Would a mini-roller count as a 15th club?
I liked Gary Van Sickle’s column Wednesday morning (“New year features many fresh storylines,” Jan. 2). I have a few thoughts to share with you.
New rules: When I practice short putts, I put a water bottle in the hole and practice hitting that. Believe me, you can't miss, because you're trying to hit something that is there (a bottle) rather than something that isn't there (a hole). The feeling of something being in the hole carries over to the course, but now I'm going to be leaving the pin in a lot to have an actual target. If Bryson DeChambeau is the only player who does it on the PGA Tour (because it looks funny, or it's not manly, or whatever), the rest of them are idiots. As for spike marks, and being able to touch the line of the putt now, how about bringing along a mini-roller to smooth out the entire line of your putt?
Triple crown: We're never satisfied, are we?
Guides of March: I'm not sure how many golf viewers know how small that 17th green at TPC Sawgrass really is. Even being so close, it's a difficult target to hit. With wind? Hoo, boy.
Now batting second: What you described is just a British Open warmup. Nothing to worry about.
Down Under par: Does anyone besides touring pros pay attention to the Presidents Cup, a virtual Silly Season event?
History Channel: I get Morning Read, Golf World, and GolfWRX Morning 9 in my mailbox during the week. If I see the word Tiger in the subject line, I delete the message without reading it. Seriously. I'm tired of this childish hero worship by the press. I've had enough.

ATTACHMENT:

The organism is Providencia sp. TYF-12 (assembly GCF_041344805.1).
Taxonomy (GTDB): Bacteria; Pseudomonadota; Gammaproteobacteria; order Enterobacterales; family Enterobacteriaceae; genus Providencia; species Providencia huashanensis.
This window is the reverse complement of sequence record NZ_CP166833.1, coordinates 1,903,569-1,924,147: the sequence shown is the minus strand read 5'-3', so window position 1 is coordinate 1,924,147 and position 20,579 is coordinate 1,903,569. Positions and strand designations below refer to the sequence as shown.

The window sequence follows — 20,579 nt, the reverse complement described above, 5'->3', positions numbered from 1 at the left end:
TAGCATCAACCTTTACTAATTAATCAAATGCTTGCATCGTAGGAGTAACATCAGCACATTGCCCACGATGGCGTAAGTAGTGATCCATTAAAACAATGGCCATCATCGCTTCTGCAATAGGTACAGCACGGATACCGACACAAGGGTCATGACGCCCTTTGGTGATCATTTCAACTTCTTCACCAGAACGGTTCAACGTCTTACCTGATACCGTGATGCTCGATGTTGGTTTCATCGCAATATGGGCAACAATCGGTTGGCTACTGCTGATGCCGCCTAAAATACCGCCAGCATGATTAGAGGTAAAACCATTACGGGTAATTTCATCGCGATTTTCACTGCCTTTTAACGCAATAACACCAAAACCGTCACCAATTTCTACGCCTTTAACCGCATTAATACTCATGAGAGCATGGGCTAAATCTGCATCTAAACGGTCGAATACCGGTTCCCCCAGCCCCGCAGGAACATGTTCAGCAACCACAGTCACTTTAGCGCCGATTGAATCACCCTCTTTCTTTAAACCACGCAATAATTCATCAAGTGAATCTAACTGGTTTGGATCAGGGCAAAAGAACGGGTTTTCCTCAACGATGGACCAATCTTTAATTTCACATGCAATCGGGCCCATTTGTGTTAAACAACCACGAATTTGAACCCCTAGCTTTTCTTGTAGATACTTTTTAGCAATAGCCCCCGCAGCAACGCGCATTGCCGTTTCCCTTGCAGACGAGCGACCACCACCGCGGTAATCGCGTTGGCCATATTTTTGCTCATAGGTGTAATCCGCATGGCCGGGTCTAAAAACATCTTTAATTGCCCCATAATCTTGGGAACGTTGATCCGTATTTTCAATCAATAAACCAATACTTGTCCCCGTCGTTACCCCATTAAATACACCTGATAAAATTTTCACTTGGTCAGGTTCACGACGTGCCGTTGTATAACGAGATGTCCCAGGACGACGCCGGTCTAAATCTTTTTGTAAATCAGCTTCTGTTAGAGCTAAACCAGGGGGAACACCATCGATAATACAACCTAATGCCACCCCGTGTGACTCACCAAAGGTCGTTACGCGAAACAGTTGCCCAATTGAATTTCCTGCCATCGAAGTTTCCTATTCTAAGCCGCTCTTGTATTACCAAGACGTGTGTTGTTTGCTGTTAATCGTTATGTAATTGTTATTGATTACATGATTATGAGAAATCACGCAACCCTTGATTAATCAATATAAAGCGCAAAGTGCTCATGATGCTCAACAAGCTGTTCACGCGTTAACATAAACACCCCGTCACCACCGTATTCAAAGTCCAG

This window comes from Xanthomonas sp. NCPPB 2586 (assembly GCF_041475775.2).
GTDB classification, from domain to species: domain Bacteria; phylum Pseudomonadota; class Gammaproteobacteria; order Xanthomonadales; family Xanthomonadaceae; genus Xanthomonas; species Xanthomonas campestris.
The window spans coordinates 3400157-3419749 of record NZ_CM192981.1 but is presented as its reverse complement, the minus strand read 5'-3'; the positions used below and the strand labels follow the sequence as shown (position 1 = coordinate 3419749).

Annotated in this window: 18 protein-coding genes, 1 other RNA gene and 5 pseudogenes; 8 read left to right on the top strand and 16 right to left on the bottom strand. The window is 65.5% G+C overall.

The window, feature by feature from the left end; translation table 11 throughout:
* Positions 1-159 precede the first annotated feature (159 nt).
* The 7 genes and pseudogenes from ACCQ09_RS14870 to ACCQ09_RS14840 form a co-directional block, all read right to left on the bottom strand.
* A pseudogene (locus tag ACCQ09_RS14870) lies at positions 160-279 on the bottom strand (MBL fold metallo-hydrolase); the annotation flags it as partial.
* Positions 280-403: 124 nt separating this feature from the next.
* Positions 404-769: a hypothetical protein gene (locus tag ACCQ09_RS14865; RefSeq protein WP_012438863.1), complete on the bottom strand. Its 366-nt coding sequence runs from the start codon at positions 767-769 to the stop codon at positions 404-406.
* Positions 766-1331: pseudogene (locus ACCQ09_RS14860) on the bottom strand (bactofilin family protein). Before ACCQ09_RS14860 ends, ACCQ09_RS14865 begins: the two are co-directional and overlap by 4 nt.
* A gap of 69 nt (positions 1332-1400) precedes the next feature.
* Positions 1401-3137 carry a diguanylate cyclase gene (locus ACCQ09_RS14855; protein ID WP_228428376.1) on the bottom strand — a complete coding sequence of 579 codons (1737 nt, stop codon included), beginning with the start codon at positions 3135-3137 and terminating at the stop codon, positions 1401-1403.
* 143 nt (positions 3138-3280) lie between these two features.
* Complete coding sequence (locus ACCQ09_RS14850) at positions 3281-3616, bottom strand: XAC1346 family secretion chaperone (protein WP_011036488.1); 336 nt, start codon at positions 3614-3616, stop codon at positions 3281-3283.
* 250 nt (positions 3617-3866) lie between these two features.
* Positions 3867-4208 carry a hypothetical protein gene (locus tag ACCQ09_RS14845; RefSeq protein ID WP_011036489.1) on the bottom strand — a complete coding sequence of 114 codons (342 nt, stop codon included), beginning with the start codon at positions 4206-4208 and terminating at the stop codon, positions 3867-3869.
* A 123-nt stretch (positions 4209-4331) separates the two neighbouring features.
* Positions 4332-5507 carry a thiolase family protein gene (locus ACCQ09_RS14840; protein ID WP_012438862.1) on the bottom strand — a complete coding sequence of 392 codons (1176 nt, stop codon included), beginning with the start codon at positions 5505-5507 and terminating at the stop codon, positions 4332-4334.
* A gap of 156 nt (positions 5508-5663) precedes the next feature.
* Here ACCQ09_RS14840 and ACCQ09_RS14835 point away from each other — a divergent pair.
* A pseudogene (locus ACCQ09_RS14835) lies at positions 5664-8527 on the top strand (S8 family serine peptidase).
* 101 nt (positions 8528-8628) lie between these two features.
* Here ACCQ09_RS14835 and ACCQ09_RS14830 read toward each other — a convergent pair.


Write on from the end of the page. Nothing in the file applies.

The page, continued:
Happy Gilmore: I can't wait until Cameron Champ picks apart Augusta National like it's an executive course.
Golf for dummies: Yet another Silly Season-like event. This is what you get when you try to create a tradition rather than letting one evolve, especially in a sport that doesn't lend itself to this sort of thing – unlike auto racing, the inspiration for the whole affair.
One more New Year’s resolution
All we need is one more change (“New year features many fresh storylines,” Jan. 2): Require the pros to play “ready golf."
Palos Park, Ill.
‘Bad’ girls need not apply
I disagree with reader Rennie Maybee, who suggested that more “bad” girls on the LPGA would equal more coverage for the tour (“From the Morning Read inbox,” Jan. 2).
With that line of thinking, how about an 18th-hole flag pole dance instead or a flagstick? Or a wet-T-shirt contest after the winner’s jump into the water at the ANA Inspiration?
That kind of attitude ruins it for thousands of guys like me who enjoy playing and watching a game played by men and women and respect the swing of the club and not the swing of their asses.
Kenneth C. Taylor
Fort Worth, Texas
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